Hy Hollinger, Former THR Writer and International Editor, Dies at 97

Hy Hollinger

The respected journalist also worked for Variety, served as a publicist for Warner Bros. and Paramount, and had a memorable encounter with a young Doris Day.

Hy Hollinger, who worked as a reporter and editor for The Hollywood Reporter and Variety for 36 years — believed to be the longest two-trades tenure in history — has died. He was 97.

Hollinger, who also worked for Warner Bros. and Paramount in New York, died Wednesday night at Olympia Medical Center in Los Angeles, his daughter, artist and illustrator Alicia Hollinger, said.

Hollinger spent a total of 20 years at Variety/Daily Variety in two shifts, from 1953-60 and 1979-92. He was lured to THR in 1992 and stayed through December 2008 — shortly after he turned 90.

A real sweetheart of a guy, Hollinger developed a virtual boilerplate for the reporting of international film grosses during his Variety days, then refined the process at THR. As a foreign box-office analyst, he was without peer.

“Hy was particularly adept at getting major studio box-office figures — both foreign and domestic,” said former THR business editor Robert Marich. “His contacts on international box office were great and a source of mystery.

“To me, Hy was the best of trade reporters at the time. He was approachable and personable, but not a patsy. He could not be bought. He’d seen it all and was unflappable.”

Hollinger also was adept at reporting and analyzing the business of selling independent productions directly to film distributors located in markets all over the world.

In the late 1970s and early ’80s, Hollywood-based international film sellers flocked to two dominant overseas markets to sell their wares: the Cannes Film Festival and MIFED, held each year in Milan, Italy. There was nothing comparable to these key events in the U.S. 

At Cannes one year, Hollinger reported the grim mood among American film sellers, and some credit his articles for spurring the formation of the annual American Film Market, now held in Santa Monica, in 1981.

“Why are we all going to Cannes just to sell the American independent film, and why not right here in the U.S.?” Robert Meyers, a founding member and first chairman of the AFM, remembered asking fellow industry execs after reading Hollinger’s reports from France.

Born Herman Hollinger on Sept. 3, 1918, in the Bronx, Hollinger attended Townsend Harris High School, the City College of New York and the Columbia School of Journalism, where he received his masters. In high school, he worked Saturdays as a copy boy and messenger for The New York Times and as an intern for CBS at the 1940 GOP convention in Philadelphia that nominated Wendell Willkie for president.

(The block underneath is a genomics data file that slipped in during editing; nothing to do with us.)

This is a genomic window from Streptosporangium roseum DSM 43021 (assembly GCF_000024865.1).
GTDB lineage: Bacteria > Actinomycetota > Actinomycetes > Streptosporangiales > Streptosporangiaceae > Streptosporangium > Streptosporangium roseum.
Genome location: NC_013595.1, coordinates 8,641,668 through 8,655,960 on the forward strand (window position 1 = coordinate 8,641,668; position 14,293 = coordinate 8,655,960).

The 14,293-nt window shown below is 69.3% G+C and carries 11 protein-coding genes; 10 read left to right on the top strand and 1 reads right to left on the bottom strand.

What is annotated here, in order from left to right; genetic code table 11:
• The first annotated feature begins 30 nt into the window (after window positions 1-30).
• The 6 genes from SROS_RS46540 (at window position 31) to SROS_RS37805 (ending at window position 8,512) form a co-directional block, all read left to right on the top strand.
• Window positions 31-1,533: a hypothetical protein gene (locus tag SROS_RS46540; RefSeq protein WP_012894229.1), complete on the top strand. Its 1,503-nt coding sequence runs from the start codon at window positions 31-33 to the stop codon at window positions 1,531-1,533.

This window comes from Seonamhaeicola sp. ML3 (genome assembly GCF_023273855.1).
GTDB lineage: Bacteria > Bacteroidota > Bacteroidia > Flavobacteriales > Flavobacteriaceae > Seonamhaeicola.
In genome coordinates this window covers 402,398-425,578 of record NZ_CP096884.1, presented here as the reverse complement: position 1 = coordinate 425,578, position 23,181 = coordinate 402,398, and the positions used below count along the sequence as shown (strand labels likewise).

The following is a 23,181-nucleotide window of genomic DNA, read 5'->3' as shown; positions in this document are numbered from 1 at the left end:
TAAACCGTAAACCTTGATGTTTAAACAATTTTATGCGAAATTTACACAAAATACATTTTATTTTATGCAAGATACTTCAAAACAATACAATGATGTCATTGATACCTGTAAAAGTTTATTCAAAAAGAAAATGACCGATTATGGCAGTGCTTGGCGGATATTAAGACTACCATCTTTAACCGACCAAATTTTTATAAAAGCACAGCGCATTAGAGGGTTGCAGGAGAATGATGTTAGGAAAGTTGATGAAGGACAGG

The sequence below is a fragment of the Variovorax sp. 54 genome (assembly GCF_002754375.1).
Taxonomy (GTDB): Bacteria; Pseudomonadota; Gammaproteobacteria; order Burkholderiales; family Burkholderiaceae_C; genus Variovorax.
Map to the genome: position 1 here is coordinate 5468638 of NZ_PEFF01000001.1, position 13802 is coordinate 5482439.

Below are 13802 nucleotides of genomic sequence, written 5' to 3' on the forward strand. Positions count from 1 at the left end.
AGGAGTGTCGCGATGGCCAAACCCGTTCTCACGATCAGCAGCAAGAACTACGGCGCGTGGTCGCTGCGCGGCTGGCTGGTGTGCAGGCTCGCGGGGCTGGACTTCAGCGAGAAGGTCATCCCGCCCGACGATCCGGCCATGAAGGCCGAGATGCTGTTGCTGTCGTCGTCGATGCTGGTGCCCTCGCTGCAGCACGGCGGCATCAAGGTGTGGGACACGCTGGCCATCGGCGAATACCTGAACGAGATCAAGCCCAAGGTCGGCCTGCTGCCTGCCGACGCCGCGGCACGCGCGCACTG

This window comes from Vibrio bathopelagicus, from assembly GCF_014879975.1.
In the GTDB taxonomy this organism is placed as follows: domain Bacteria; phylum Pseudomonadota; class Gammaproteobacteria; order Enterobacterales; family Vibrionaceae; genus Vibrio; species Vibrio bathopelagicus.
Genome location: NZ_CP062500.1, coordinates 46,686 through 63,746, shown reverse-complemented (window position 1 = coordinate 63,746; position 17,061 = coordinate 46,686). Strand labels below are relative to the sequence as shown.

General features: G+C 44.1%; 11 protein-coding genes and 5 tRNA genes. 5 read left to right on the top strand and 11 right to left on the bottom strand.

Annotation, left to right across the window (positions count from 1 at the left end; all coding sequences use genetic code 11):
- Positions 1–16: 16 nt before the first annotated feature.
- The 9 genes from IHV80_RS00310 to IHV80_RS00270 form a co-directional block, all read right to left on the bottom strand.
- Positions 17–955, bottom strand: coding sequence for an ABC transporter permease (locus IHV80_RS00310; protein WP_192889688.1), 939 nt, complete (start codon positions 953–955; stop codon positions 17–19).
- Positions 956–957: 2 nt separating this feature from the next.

After serving from 1942 to 1945 in World War II, mostly overseas as a sergeant in Armed Forces Radio, he wrote for a suburban Philadelphia weekly and covered sports for The Morning Telegraph in New York.

Hollinger joined Warner Bros. as a publicist, and, after his first Variety stint, he moved to Paramount as publicity director of International Telemeter Co., an experimental pay TV operation. He later became European production publicity director based in London and then an “ad-pub” (marketing) vp.

In a regime change at the studio, Hollinger left Paramount and for a time beginning in 1972 worked in corporate public relations for such clients as the NBA Players Association and Sagittarius Productions, owned by Seagram chief Edgar Bronfman.

As Hollinger once recalled, he was walking in midtown Manhattan when he had a chance encounter with his former Variety boss Syd Silverman and Variety executive Robert Hawkins. That led to him returning to the weekly in 1979 as an associate editor based in Hollywood, to cover “all aspects of show business with special emphasis on the international scene.”

At the time, Variety in New York and Daily Variety in Hollywood operated pretty much as separate entities. Hollinger’s hire marked “the first time in many years that weekly Variety will have its own editorial presence in the film capital,” a story noted.

In 2012, Hollinger wrote about an assignment for Warner Bros. when, as a young publicist, he was told to escort Les Brown Orchestra singer Doris Day — who had just signed a contract with the studio — to the Daily News Building in Manhattan for a photo shoot to publicize her first movie, 1948’s Romance on the High Seas.

“The News photo editor said he needed a Christmas cover shot for the magazine section and sent me off to Brooks Costume to rent a Santa Claus outfit,” Hollinger wrote. “Little did I know I would be the fall guy, but there I was as Santa bestowing a gift on Doris Day. That photo was seen by millions. Wonder if it's still in the News archives?”

Actress Gina Collens, Hollinger’s wife of 61 years, died in May 2014.

A memorial will take place on Tuesday, Oct. 20 at 6:30 p.m. at Ca' Brea (346 S. La Brea Ave.) in Los Angeles.

Frank Segers contributed to this report.

Twitter: @mikebarnes4